News / Economy

    iPhone 4S Release Draws Long Lines, Blackberry Converts Worldwide

    People queue outside the Apple store in London to buy the new iPhone 4S, Oct. 14, 2011 (file photo).
    People queue outside the Apple store in London to buy the new iPhone 4S, Oct. 14, 2011 (file photo).

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    The iPhone 4S hit stores Friday across the globe. Eager Apple consumers have been lining up for days to snatch up the new product, the last Apple gadget to be unveiled before the death of company co-founder Steve Jobs. The release also comes on the heels of major network problems for Blackberry-maker Research In Motion this week. VOA's JulieAnn McKellogg was with the crowds outside a central London Apple store on Friday to find out what the new iPhone means for the smartphone industry.

    Listen to VOA's JulieAnn McKellogg's report from London

    You can talk to it and it responds.  It has a dual-core processor, making it faster. And it has a better camera and camcorder.

    Technology journalist Luke Peters says features like the voice-command, known as Siri, bring innovation to the smartphone industry.

    "But you know there are a lot of features here on the phone that Apple is playing catch up with as well," said Peters.

    That didn't matter to some. One of the first in line said that he traveled from Denmark and waited an entire day to get the phone.  And the first guy out of the store came for Steve Jobs, the late Apple co-founder. "He basically was such an innovator.  He created a better world for us. He made everything better," said iPhone user Ducan Hoare.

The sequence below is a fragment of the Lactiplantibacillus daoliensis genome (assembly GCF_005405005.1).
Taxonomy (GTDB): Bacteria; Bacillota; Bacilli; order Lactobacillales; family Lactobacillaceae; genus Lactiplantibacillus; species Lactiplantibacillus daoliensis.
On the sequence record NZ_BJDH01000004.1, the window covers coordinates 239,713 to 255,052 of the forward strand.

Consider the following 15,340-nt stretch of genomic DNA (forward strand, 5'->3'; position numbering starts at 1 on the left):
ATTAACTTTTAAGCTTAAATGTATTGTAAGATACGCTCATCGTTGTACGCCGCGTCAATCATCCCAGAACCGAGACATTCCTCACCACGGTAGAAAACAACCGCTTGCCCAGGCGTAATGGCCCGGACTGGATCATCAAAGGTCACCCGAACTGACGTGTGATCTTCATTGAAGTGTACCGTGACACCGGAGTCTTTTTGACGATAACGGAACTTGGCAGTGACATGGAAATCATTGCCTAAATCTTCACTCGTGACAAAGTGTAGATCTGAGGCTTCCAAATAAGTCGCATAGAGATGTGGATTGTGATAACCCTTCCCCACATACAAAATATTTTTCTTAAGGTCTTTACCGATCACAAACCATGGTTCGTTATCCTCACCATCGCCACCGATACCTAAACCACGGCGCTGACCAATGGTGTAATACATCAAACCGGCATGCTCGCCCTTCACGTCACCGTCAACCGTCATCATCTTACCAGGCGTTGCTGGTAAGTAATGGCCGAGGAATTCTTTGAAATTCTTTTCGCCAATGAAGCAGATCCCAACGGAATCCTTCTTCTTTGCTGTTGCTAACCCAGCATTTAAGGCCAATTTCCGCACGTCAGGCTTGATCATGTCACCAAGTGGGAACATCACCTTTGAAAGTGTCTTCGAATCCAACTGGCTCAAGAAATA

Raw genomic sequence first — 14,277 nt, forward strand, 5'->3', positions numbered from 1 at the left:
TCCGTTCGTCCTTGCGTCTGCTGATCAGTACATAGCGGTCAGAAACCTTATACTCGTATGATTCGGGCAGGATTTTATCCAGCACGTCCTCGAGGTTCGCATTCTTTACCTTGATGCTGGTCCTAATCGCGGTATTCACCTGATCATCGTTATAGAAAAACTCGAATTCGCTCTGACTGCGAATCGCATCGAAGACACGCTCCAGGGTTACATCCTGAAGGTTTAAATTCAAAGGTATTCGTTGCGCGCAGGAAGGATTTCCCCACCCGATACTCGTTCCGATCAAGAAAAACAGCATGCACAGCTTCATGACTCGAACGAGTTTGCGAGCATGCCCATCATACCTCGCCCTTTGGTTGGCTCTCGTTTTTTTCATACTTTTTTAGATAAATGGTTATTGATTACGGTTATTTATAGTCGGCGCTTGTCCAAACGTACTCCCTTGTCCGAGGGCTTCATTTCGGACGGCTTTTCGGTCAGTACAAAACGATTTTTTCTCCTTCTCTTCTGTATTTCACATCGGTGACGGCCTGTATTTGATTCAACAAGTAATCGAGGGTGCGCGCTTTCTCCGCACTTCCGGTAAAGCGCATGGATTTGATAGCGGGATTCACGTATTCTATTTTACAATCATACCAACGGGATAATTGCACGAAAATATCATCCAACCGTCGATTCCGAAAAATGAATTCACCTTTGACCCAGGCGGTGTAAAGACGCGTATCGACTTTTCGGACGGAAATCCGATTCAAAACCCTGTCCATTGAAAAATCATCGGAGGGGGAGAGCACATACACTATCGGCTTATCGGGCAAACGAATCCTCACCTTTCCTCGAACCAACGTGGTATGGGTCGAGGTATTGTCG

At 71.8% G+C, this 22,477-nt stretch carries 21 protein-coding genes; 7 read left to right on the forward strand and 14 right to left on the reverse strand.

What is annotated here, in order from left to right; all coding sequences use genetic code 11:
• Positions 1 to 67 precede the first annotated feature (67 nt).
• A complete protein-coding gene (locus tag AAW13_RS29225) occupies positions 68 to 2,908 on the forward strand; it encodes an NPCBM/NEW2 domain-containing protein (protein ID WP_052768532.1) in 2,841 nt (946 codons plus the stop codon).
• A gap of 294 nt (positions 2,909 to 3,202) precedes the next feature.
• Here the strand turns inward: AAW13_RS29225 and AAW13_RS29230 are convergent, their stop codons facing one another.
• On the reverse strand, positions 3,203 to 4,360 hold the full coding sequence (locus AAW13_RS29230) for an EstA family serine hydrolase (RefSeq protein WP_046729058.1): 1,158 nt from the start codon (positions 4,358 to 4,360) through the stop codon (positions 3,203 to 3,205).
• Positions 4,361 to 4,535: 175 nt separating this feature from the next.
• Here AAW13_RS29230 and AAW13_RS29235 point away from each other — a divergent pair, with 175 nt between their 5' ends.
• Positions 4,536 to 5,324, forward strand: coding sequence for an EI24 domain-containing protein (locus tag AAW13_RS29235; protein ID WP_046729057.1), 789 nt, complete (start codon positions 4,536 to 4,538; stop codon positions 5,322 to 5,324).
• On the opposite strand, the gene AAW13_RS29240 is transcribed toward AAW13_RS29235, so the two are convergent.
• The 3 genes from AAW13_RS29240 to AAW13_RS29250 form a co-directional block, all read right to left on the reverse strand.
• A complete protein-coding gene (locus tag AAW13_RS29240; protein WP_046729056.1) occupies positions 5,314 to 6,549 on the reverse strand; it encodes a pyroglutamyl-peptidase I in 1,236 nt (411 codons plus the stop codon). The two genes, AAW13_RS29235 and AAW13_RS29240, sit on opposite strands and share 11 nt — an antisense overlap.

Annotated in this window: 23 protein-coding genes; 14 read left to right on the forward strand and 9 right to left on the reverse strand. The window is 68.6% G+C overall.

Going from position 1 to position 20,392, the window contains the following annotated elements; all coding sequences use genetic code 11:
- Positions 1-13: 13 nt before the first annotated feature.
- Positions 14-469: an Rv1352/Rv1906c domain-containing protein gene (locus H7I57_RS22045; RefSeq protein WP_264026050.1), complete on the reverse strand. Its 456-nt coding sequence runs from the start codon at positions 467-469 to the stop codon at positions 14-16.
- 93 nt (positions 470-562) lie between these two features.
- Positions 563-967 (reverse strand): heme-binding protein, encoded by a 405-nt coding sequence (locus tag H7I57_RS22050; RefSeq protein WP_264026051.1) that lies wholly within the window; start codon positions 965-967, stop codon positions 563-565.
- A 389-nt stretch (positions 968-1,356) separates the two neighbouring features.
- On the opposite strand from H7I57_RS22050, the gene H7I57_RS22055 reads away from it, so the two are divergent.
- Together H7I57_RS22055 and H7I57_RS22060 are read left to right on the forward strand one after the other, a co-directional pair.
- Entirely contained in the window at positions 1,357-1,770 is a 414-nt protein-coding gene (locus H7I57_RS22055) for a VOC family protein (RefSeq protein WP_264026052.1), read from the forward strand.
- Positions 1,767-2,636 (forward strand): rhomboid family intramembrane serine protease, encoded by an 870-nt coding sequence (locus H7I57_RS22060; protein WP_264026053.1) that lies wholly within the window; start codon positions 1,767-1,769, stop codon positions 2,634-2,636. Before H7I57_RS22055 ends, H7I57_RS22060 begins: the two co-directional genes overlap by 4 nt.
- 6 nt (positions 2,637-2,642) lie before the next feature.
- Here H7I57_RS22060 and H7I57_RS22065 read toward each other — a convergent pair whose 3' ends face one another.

Thousands of people are lined up at this Apple store in central London just waiting to get their hands on the new iPhone 4S. But the craze didn't start here. It actually started when Apple made the phone available for pre-ordering - with a record-breaking one million pre-ordered in the first 24 hours.

    The London School of Economics' Silvia Elaluf-Calderwood says the hype is not necessarily over the features, but the brand.

    "The emotional aspects of the release of iPhone 4S can't be underestimated," noted Elaluf-Calderwood.  "Many people are buying this phone because they are attached to Mac."

    With one company's fortune, comes another's hardship. Blackberry-maker Research In Motion had network outages this week spanning five continents. RIM co-CEO Michael Lazaridis apologized to customers on Wednesday.

    "I apologize for the service outages this week," said Lazaridis.  "We've let many of you down, but let me reassure you that we are working around the clock to fix this. You expect better from us and I expect better from us."

    For some Blackberry users the apology came too late.  The iPhone 4S now has a popular feature that once sold consumers on Blackberry, an internal messaging system that incurs no charges for users of the phone.

    "Blackberry Messenger is just so confusing," said iPhone convert Daniela Lamattina.  "Like it's been down for about a week now. And I just thought, 'you know what, I am going to get this instead.' It's going to better and hopefully next year I will upgrade to the iPhone 5."

    Elaluf-Calderwood says Research In Motion has seen a drop in its sales by three percent for each of the last three quarters. 

    "RIM really needs to come up with something new if they really want to continue this game," Elaluf-Calderwood added.